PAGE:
Hereditary intraosseous vascular malformation of the craniofacial region: an apparently novel disorder

Am J Med Genet. 2002 Apr 15;109(1):22-35. doi: 10.1002/ajmg.10282.


Primary intraosseous vascular anomaly, previously called intraosseous hemangioma, is a very rare malformation that is usually seen in the vertebral column and in the skull. It is exclusively described in sporadic cases and no hereditary component has yet been reported. The most commonly affected bones in the skull are the mandible and the maxilla, and life-threatening bleeding after a simple tooth extraction is frequently observed. Here, we report two consanguineous families containing a total of four affected patients manifesting primary intraosseous vascular malformation (VMOS (vascular malformation osseous)) of the craniofacial region. The phenotypic expression is remarkably similar in both families. The characteristic findings include severe blood vessel expansions within the craniofacial bones and midline abnormalities such as diastasis recti, supraumbilical raphe, and hiatus hernia. Malformation is restricted to the mandibular and maxillary area in the prepubertal age, and rapid expansion starts after age 12 or 13. A 15-year follow-up of one of the patients demonstrated that the vascular malformation did not extend beyond the craniofacial region despite severe involvement of almost all bones in the skull. Detailed clinical and radiological evaluation provided neither evidence of soft-tissue involvement nor any sign of gross arterial, venous, or combined malformations, indicating that bone changes are a primary rather than a secondary effect due to any other vascular anomaly in the craniofacial region. An antibody against a universal proliferation marker, Ki-67, detected nonproliferative, single-layered endothelial cells, suggesting that this abnormality is a vascular malformation rather than a hemangioma. alpha-actin staining (antibody against perivascular tissue such as smooth muscle cells (SMCs) and/or pericytes) demonstrated that pathologic vessels lost their surrounding supportive tissues, as was previously seen in other types of vascular anomaly. Homozygosity mapping excluded the following loci and/or genes: multiple cutaneous venous malformation (VMCM1; gene, TIE2) on chromosome 9p21; venous malformation with glomus cells (VMGLOM) on chromosome 1p22-p21; hereditary hemorrhagic telangiectasia type 1 (HHT1; gene, endoglin) and type 2 (HHT2; gene, activin) on chromosomes 9q34.1 and 12q11-q14, respectively; and cerebral cavernous malformation type 1 (CCM1; gene, KRIT1), type 2 (CCM2), and type 3 (CCM3) on chromosomes 7q11.2-q21, 7p15-p13, and 3q35.2-q27, respectively. To the best of our knowledge, this is a new disorder, which we call hereditary intraosseous vascular malformation of the craniofacial region.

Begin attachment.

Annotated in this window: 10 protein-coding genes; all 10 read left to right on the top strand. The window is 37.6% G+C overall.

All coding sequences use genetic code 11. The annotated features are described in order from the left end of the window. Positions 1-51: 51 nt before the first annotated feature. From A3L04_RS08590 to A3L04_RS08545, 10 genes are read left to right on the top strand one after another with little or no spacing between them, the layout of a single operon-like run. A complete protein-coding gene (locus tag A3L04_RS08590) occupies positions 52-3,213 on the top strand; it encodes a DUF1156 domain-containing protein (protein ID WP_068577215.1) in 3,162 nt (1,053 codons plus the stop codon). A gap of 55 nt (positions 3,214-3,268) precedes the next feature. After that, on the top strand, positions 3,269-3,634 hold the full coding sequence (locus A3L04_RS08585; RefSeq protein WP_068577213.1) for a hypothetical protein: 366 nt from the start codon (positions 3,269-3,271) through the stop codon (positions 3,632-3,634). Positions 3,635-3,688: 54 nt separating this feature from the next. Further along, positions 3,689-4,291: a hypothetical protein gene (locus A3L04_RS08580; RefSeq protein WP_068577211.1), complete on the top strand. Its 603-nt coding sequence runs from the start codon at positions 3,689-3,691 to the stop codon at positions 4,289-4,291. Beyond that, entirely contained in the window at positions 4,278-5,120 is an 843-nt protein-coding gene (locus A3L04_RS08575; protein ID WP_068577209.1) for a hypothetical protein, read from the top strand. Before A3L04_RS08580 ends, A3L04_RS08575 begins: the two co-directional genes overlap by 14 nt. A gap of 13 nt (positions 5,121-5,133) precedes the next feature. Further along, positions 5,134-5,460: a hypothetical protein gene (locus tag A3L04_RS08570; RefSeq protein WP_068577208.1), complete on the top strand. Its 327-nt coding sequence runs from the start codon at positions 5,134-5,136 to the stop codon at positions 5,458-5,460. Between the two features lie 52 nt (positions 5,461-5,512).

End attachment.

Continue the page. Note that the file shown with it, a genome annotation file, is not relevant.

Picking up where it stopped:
Publication types

  • Research Support, Non-U.S. Gov't

MeSH terms

  • Antigens, CD34 / analysis
  • Consanguinity
  • Craniofacial Abnormalities*
  • Factor VIII / analysis
  • Family Health
  • Female
  • Hemangioma / genetics
  • Hemangioma / metabolism
  • Hemangioma / pathology*
  • Humans
  • Immunohistochemistry
  • Male
  • Pedigree
  • Skull Neoplasms / genetics
  • Skull Neoplasms / metabolism
  • Skull Neoplasms / pathology*
  • Vimentin / analysis


  • Antigens, CD34
  • Vimentin
  • Factor VIII